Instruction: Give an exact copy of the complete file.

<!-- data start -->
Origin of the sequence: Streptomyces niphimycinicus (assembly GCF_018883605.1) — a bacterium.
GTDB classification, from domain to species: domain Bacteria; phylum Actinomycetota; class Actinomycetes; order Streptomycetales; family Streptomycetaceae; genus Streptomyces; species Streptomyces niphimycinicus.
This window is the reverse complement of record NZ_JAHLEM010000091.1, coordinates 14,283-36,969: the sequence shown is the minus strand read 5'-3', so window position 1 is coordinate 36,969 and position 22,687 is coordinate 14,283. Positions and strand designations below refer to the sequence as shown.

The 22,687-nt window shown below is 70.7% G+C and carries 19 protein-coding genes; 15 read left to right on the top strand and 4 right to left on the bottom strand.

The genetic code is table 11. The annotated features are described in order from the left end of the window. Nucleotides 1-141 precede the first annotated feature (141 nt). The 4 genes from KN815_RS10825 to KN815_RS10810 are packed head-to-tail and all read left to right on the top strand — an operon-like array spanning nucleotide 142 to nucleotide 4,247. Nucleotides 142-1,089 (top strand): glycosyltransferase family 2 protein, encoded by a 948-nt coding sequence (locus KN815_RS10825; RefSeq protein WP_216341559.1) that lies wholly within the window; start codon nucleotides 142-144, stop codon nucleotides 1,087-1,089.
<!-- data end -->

Origin of the sequence: Streptomyces niphimycinicus (assembly GCF_018883605.1) — a bacterium.
GTDB classification, from domain to species: domain Bacteria; phylum Actinomycetota; class Actinomycetes; order Streptomycetales; family Streptomycetaceae; genus Streptomyces; species Streptomyces niphimycinicus.
This window is the reverse complement of record NZ_JAHLEM010000091.1, coordinates 14,283-36,969: the sequence shown is the minus strand read 5'-3', so window position 1 is coordinate 36,969 and position 22,687 is coordinate 14,283. Positions and strand designations below refer to the sequence as shown.

The 22,687-nt window shown below is 70.7% G+C and carries 19 protein-coding genes; 15 read left to right on the top strand and 4 right to left on the bottom strand.

The genetic code is table 11. The annotated features are described in order from the left end of the window. Nucleotides 1-141 precede the first annotated feature (141 nt). The 4 genes from KN815_RS10825 to KN815_RS10810 are packed head-to-tail and all read left to right on the top strand — an operon-like array spanning nucleotide 142 to nucleotide 4,247. Nucleotides 142-1,089 (top strand): glycosyltransferase family 2 protein, encoded by a 948-nt coding sequence (locus KN815_RS10825; RefSeq protein WP_216341559.1) that lies wholly within the window; start codon nucleotides 142-144, stop codon nucleotides 1,087-1,089.